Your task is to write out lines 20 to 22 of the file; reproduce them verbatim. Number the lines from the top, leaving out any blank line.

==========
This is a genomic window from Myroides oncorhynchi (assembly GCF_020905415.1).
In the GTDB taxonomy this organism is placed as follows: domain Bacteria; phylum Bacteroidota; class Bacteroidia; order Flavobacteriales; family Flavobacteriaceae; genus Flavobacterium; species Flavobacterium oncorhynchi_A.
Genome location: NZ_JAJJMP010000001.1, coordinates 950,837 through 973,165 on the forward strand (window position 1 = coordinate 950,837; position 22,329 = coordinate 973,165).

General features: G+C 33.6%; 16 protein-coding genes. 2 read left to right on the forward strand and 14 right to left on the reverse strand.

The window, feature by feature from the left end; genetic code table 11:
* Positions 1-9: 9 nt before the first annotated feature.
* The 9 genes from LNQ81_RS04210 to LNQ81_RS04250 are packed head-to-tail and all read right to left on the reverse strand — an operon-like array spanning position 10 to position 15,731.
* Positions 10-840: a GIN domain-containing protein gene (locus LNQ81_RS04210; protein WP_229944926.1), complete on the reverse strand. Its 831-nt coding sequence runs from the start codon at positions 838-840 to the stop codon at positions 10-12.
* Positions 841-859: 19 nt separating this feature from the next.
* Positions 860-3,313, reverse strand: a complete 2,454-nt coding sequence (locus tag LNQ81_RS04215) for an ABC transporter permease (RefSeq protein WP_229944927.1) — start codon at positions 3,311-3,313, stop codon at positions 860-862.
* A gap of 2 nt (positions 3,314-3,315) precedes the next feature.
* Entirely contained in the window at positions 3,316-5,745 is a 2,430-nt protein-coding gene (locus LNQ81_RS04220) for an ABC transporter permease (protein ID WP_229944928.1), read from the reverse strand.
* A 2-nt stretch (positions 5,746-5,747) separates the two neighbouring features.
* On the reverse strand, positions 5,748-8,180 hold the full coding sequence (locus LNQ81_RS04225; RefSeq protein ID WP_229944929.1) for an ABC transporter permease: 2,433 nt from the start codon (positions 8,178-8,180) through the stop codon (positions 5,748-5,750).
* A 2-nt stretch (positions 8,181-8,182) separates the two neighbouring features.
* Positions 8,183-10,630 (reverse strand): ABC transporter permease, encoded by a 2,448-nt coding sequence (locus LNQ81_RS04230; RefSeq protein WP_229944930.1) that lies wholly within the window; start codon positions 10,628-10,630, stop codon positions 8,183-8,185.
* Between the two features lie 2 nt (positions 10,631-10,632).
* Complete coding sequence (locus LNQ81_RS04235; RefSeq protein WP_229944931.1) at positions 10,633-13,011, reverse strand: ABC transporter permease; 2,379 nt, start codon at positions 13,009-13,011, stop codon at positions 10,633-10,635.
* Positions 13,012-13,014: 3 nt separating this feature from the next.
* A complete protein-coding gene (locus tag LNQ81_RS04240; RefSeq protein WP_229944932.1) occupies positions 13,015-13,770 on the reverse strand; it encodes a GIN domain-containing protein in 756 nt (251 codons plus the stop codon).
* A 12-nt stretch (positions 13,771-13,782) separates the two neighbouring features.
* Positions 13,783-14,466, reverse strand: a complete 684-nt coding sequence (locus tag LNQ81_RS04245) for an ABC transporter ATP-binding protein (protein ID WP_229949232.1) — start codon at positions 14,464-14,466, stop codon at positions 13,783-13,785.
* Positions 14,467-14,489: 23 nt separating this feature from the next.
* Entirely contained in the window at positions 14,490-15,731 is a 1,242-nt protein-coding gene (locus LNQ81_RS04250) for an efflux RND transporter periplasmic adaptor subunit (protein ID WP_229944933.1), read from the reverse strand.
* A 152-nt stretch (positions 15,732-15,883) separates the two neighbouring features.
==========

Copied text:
* A complete protein-coding gene (locus tag LNQ81_RS04240; RefSeq protein WP_229944932.1) occupies positions 13,015-13,770 on the reverse strand; it encodes a GIN domain-containing protein in 756 nt (251 codons plus the stop codon).
* A 12-nt stretch (positions 13,771-13,782) separates the two neighbouring features.
* Positions 13,783-14,466, reverse strand: a complete 684-nt coding sequence (locus tag LNQ81_RS04245) for an ABC transporter ATP-binding protein (protein ID WP_229949232.1) — start codon at positions 14,464-14,466, stop codon at positions 13,783-13,785.